The Nationals are above .500 and they’ve done it with basically no help from their batters. A surplus of hits in the Sunday double-header raised the team batting average to a still-too-low .226, good (or should I say bad) for fourth-worst in the majors. The team slugging percentage is also fourth-worst.
How much of it is bad luck and how much can we attribute to just poor performance? Unfortunately, there’s not very much data to point to, so judgment for cold bench players like Alex Cora and Jerry Hairston Jr. (maybe he broke out on Sunday) will have to wait. Let’s instead look at the three Nationals with the most plate appearances, Rick Ankiel, Ian Desmond and Jayson Werth, who are all off to chilly starts.
Huge caveat alert: since we’re looking at averages and far less than 100 data points, a single play can swing the percentages much more than one point. For example, Jayson Werth has the second highest pop-up percentage in the majors, but three of them came against Chris Young and the Mets on April 10th.
Out of the three players mentioned, second-year player Ian Desmond actually looks poised to break out of his slump the soonest. He’s improved his approach at the plate. His problem seems to be that of making solid contact. The raw numbers look like Desmond hasn’t learned much from his rookie campaign. He only walks 6 percent of the time and strikes out in about 27 percent of his at-bats. If we look at his swing numbers, though, we find a much more patient hitter. He only swings at a quarter of pitches outside the strike zone, which is less than the league average and better than his numbers from last year by 8 percent. He also makes above league average contact inside and outside of the strike zone. Desmond just needs to square the ball up a little bit better and he’ll convert some of his flies into line drives. He sure could use it. He has the ninth-lowest percentage of line drives in the league.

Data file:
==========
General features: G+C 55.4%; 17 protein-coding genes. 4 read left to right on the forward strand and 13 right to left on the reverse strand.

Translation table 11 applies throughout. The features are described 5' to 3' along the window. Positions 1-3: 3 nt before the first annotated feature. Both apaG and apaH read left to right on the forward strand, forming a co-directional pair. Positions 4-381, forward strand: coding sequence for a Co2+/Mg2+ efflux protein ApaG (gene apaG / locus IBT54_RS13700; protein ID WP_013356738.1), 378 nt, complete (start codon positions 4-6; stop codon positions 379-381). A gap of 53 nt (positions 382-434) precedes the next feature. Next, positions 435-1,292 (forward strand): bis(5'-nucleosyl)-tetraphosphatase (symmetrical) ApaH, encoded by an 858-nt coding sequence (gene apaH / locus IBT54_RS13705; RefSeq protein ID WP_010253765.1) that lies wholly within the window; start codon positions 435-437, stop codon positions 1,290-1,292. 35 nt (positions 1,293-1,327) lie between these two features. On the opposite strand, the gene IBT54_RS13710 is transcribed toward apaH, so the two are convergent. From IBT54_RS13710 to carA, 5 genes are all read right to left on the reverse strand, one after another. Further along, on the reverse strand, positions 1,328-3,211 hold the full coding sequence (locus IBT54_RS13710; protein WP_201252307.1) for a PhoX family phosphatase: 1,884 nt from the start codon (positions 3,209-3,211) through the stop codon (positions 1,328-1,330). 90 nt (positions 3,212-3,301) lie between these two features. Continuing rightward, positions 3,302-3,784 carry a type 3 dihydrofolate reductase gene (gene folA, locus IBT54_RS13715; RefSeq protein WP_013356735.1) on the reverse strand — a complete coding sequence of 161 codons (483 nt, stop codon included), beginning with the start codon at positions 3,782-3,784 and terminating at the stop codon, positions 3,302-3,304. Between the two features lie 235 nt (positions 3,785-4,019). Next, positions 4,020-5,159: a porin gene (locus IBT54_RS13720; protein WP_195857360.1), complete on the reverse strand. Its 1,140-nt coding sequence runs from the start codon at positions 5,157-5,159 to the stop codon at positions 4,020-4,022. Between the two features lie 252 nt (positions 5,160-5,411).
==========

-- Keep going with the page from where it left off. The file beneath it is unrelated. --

Desmond should take notice that there is such thing as too much of a good thing. Jayson Werth’s famed patience actually seems to be contributing a little bit to his hitting slump. I’m not criticizing his eye. He knows the strike zone and is walking at a 13 percent clip, but he’s not pulling the trigger when the ball is in the strike zone. He’s only swinging at 47 percent of balls in the zone, second-lowest in the league and far below his career norm. He’d also like to turn more pitches he does make contact with into line drives; he could stand to convert some groundballs (over half of his balls in play are on the ground). The good news is that he doesn’t miss when the ball is in the strike zone.
Ankiel’s problems at the plate so far are different from the other two. He makes solid contact, but there are a ton of holes in his swing. He’s the poorest non-pitcher contact hitter on the team (72 percent of pitches in the zone). Although, he’s more aggressive at the plate than Desmond and Werth, he’s not a complete hacker. Ankiel does have a 9 percent walk rate, but whereas the other two players are fractions of an inch from making solid contact and breaking out of their slumps, Ankiel has some work to do on putting the bat on the ball.